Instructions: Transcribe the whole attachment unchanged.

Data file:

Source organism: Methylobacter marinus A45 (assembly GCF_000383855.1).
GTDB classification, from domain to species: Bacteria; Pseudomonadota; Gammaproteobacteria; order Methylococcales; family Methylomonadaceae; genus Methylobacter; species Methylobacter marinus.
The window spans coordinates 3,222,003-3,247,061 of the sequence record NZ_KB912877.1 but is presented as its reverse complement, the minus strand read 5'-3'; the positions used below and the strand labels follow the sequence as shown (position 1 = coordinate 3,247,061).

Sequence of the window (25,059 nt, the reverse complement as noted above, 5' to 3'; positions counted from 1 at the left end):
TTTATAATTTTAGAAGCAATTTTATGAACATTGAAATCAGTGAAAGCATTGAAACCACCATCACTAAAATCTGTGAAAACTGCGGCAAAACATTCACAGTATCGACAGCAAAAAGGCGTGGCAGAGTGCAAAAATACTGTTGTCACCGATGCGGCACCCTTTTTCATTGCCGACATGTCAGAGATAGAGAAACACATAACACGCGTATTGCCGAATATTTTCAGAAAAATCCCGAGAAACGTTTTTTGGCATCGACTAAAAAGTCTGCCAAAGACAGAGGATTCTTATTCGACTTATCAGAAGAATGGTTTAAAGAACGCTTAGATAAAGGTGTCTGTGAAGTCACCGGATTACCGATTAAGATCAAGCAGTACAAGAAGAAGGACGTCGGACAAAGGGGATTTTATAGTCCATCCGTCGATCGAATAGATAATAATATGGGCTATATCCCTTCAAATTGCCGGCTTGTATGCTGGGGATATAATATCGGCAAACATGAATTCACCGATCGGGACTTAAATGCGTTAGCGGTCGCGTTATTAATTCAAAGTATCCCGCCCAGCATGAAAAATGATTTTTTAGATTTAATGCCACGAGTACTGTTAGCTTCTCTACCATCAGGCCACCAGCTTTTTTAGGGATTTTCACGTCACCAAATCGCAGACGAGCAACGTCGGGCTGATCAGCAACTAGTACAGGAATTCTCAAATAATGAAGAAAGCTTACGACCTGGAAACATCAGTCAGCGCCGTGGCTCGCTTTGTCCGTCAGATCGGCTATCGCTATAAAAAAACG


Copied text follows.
Source organism: Methylobacter marinus A45 (assembly GCF_000383855.1).
GTDB classification, from domain to species: Bacteria; Pseudomonadota; Gammaproteobacteria; order Methylococcales; family Methylomonadaceae; genus Methylobacter; species Methylobacter marinus.
The window spans coordinates 3,222,003-3,247,061 of the sequence record NZ_KB912877.1 but is presented as its reverse complement, the minus strand read 5'-3'; the positions used below and the strand labels follow the sequence as shown (position 1 = coordinate 3,247,061).

Sequence of the window (25,059 nt, the reverse complement as noted above, 5' to 3'; positions counted from 1 at the left end):
TTTATAATTTTAGAAGCAATTTTATGAACATTGAAATCAGTGAAAGCATTGAAACCACCATCACTAAAATCTGTGAAAACTGCGGCAAAACATTCACAGTATCGACAGCAAAAAGGCGTGGCAGAGTGCAAAAATACTGTTGTCACCGATGCGGCACCCTTTTTCATTGCCGACATGTCAGAGATAGAGAAACACATAACACGCGTATTGCCGAATATTTTCAGAAAAATCCCGAGAAACGTTTTTTGGCATCGACTAAAAAGTCTGCCAAAGACAGAGGATTCTTATTCGACTTATCAGAAGAATGGTTTAAAGAACGCTTAGATAAAGGTGTCTGTGAAGTCACCGGATTACCGATTAAGATCAAGCAGTACAAGAAGAAGGACGTCGGACAAAGGGGATTTTATAGTCCATCCGTCGATCGAATAGATAATAATATGGGCTATATCCCTTCAAATTGCCGGCTTGTATGCTGGGGATATAATATCGGCAAACATGAATTCACCGATCGGGACTTAAATGCGTTAGCGGTCGCGTTATTAATTCAAAGTATCCCGCCCAGCATGAAAAATGATTTTTTAGATTTAATGCCACGAGTACTGTTAGCTTCTCTACCATCAGGCCACCAGCTTTTTTAGGGATTTTCACGTCACCAAATCGCAGACGAGCAACGTCGGGCTGATCAGCAACTAGTACAGGAATTCTCAAATAATGAAGAAAGCTTACGACCTGGAAACATCAGTCAGCGCCGTGGCTCGCTTTGTCCGTCAGATCGGCTATCGCTATAAAAAAACG